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polyethylene

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Published: 30 September 2015
Fig. 10 Extruded polyethylene cracked from prolonged outdoor exposure More
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Published: 30 September 2015
Fig. 14 Cathodic disbondment in areas of poor adhesion of a wrapped polyethylene coating system More
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Published: 30 September 2015
Fig. 29 Application of a polyethylene pipe coating by cross-head extrusion More
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Published: 30 September 2015
Fig. 30 Application of a polyethylene pipeline coating by side extrusion More
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Published: 30 September 2015
Fig. 35 Three-layer polyethylene coating consisting of (1) fusion-bonded epoxy primer, (2) copolymer adhesive, and (3) high-density polyethylene outer wrap More
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Published: 30 September 2015
Fig. 41 Joint-coating materials. HDPE, high-density polyethylene; HDPP, high-density polypropylene More
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Published: 30 September 2015
Fig. 46 High-density polyethylene tape wrapped over a tee in a fusion—bonded-epoxy-coated line More
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Published: 30 September 2015
Fig. 3 Polyethylene terephthalate is formed from the polyhydric alcohol ethylene glycol and the polybasic acid terephthalic acid. Source: Ref 8 More
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Published: 01 January 2002
Fig. 5 The evolution of engineering materials through history. PE, polyethylene; PMMA, polymethylmethacrylate; PC, polycarbonate; PS, polystyrene; PP, polypropylene; CFRP, carbon-fiber-reinforced plastic; GFRP, graphite-fiber-reinforced plastic; PSZ, partially stabilized zirconia. Source: Ref More
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Published: 01 November 1995
Fig. 3 Typical reprocessing system for polyethylene terephthalate (PET) More
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Published: 01 November 1995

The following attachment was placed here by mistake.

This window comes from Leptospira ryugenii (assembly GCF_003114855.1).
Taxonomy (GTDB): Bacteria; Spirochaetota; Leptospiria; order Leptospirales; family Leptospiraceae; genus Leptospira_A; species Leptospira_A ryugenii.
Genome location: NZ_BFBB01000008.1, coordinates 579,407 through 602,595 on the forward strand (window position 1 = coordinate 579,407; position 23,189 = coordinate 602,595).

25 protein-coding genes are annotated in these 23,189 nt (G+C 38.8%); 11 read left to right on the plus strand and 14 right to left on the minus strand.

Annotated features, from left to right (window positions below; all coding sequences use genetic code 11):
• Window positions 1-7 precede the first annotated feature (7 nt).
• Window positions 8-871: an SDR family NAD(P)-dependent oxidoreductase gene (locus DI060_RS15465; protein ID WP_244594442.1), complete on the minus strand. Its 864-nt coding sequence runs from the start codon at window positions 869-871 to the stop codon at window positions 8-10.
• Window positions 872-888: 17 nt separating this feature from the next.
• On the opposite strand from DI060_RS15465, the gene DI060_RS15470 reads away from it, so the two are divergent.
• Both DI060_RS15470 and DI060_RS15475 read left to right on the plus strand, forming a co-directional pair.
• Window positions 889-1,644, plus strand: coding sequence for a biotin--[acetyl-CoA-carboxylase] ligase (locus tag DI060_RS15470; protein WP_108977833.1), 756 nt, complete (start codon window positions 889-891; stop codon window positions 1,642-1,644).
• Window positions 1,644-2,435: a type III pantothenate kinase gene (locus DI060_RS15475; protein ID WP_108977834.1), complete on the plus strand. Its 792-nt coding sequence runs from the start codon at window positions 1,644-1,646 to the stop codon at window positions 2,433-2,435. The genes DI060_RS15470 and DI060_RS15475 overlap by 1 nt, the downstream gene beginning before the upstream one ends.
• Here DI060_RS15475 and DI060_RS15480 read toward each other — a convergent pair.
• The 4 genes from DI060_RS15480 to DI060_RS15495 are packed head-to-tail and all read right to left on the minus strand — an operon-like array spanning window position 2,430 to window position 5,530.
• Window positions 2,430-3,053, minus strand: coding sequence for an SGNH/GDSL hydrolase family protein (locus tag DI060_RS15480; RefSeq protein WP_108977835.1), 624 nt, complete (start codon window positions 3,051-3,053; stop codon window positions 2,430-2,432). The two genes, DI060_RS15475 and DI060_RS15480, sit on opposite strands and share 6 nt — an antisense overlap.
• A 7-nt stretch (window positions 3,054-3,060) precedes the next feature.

Fig. 4 Production of polyethylene terephthalate (PET) by chemical decomposition. EG, ethylene glycol; TPA, terephthalic acid; DMT, dimethylterephthalate; BHET, bis-hydroxyethylterephthalate More
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Published: 01 November 1995
Fig. 6 Differential scanning calorimetry thermogram of polyethylene/polypropylene blend, 10 mcal/s range, 20 °C (36 °F)/min heating rate. PE, polyethylene; PP, polypropylene. Source: Ref 56 More
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Published: 01 November 1995
Fig. 8 Differential scanning calorimetry determination of polyethylene in impact polycarbonate. Range, 0.00048 W (2 mcal/s; heating rate, 20 °C/min (36 °F/min); weight, 23 mg (0.355 gr). Source: Ref 51 More
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Published: 01 December 2004
Fig. 15 Microstructure of high-density polyethylene containing a filler revealed using a polished specimen and Nomarski differential interference contrast. The magnification bar is 100 μm long. More
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Published: 31 December 2017
Fig. 6 Comparison of ultrahigh molecular weight polyethylene (UHMWPE) pin wear from uniaxial reciprocating motion at 2 Hz ( Fig. 3d ) and crossing motion at cycle rates of 1 and 2 Hz ( Fig. 3e ) for 2-million cycles. Source: Ref 37 More
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Published: 01 January 2000
Fig. 2 Experimental R -curve for a high-density polyethylene showing the dashed blunting line and the absence of blunting behavior. Source: Ref 35 More
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Published: 01 January 2000
Fig. 6 Schematic representation of ethylene and polyethylene More
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Published: 01 January 2000
Fig. 23 Rockwell hardness of engineering plastics. PET, polyethylene terephthalate; PA, polyamide; PPO, polyphenylene oxide; PBT, polybutylene terephthalate; PC, polycarbonate; ABS, acrylonitrile-butadienestyrene More
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Published: 01 January 1997
Fig. 24 Example of a material selection matrix. PE, polyethylene; PP, polypropylene; PVC, polyvinyl chloride; ABS, acrylonitrile-butadiene-styrene; PS, polystyrene More
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Published: 01 January 1997
Fig. 2 The evolution of engineering materials. PE, polyethylene; PMMA, polymethylmethacrylate; PC, polycarbonate; PS, polystyrene; PP, polypropylene; CFRP, carbon-fiber-reinforced plastic; GFRP, graphite-fiber-reinforced plastic; PSZ, partially stabilized zirconia. Source: Ref 9 More